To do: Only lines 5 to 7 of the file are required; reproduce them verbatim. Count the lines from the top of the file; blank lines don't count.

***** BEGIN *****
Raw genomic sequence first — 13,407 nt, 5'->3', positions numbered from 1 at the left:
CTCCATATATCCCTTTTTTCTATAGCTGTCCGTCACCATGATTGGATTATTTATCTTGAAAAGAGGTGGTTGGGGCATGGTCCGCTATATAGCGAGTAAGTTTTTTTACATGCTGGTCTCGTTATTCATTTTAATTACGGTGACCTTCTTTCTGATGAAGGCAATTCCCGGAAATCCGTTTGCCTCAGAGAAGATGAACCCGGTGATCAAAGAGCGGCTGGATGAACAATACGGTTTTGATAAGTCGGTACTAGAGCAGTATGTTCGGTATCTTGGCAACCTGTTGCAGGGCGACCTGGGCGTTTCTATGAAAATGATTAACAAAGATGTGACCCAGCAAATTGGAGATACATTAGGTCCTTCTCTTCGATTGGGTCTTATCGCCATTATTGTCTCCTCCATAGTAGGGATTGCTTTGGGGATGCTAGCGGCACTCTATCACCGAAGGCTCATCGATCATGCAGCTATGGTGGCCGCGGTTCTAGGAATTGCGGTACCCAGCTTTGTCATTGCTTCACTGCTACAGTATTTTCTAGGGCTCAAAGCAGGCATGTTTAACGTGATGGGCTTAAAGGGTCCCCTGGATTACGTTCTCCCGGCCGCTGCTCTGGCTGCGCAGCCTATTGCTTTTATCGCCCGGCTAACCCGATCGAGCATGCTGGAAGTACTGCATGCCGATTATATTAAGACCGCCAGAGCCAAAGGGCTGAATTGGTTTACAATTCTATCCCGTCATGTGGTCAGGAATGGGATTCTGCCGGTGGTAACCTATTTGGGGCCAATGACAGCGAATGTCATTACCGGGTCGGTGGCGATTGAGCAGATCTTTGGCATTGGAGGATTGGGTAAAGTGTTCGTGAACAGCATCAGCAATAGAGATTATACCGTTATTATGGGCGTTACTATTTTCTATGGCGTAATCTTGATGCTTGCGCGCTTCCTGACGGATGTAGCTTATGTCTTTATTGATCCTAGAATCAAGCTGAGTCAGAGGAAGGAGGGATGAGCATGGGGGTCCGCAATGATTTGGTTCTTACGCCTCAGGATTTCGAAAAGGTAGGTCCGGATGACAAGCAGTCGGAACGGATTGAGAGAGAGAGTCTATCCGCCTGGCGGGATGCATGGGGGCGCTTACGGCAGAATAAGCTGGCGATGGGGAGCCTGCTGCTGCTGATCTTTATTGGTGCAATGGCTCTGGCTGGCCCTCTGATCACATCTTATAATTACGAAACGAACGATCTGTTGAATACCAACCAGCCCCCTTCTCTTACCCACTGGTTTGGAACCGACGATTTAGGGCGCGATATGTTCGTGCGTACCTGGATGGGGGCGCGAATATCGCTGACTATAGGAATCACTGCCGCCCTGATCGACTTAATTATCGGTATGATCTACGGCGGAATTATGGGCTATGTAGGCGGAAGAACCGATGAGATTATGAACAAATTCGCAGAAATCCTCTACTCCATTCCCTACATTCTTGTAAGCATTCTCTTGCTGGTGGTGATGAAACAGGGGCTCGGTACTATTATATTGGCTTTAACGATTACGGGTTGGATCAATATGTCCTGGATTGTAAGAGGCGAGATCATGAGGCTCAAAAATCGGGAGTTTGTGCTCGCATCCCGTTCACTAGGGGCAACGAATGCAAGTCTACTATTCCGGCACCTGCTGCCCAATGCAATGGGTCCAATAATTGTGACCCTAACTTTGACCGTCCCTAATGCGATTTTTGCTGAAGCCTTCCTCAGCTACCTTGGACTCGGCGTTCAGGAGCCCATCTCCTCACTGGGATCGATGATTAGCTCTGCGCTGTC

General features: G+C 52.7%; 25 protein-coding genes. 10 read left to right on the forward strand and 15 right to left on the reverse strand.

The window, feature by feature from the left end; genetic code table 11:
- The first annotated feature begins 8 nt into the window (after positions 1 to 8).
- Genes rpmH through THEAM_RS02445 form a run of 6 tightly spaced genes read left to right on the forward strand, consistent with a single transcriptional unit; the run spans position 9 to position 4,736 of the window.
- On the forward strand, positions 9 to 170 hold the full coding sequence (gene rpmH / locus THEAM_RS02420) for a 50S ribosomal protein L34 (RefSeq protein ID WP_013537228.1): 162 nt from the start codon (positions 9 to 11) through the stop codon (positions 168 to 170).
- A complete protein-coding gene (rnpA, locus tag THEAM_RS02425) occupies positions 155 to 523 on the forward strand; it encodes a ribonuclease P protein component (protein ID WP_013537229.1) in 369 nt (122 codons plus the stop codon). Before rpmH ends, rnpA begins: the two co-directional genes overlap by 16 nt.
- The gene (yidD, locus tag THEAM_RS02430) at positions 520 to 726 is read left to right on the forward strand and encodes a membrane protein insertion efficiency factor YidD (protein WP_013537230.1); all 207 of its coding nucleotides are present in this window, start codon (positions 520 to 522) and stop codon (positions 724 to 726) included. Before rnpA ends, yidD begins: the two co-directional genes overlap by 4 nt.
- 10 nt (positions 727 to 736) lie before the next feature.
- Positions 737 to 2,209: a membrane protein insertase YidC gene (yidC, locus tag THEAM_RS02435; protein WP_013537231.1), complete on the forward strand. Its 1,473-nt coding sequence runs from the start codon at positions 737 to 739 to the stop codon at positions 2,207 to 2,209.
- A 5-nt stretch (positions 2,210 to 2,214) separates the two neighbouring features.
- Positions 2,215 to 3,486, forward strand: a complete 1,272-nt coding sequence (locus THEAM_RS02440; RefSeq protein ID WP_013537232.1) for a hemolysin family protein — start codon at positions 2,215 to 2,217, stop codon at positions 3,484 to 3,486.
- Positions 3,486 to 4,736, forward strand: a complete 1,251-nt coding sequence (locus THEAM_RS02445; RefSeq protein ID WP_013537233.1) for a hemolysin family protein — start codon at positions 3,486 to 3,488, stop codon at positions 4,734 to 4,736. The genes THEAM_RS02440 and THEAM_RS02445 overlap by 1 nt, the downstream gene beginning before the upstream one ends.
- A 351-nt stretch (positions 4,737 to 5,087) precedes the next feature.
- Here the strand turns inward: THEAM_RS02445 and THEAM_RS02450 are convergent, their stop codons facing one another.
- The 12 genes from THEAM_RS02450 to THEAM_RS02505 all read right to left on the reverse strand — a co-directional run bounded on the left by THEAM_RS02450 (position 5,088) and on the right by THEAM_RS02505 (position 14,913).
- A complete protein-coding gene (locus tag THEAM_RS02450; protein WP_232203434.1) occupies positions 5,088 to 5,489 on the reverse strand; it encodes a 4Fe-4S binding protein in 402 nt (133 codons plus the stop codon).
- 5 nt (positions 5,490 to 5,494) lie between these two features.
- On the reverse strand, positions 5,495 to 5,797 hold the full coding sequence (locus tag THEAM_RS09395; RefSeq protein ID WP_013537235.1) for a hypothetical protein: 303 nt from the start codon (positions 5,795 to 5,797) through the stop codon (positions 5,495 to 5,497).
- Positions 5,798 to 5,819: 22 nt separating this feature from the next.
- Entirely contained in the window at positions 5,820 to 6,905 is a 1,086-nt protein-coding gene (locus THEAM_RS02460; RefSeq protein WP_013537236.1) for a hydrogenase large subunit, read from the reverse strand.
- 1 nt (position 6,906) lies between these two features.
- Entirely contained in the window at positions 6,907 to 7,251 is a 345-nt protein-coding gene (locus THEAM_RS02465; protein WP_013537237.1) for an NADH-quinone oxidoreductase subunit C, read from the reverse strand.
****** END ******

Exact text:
- The first annotated feature begins 8 nt into the window (after positions 1 to 8).
- Genes rpmH through THEAM_RS02445 form a run of 6 tightly spaced genes read left to right on the forward strand, consistent with a single transcriptional unit; the run spans position 9 to position 4,736 of the window.
- On the forward strand, positions 9 to 170 hold the full coding sequence (gene rpmH / locus THEAM_RS02420) for a 50S ribosomal protein L34 (RefSeq protein ID WP_013537228.1): 162 nt from the start codon (positions 9 to 11) through the stop codon (positions 168 to 170).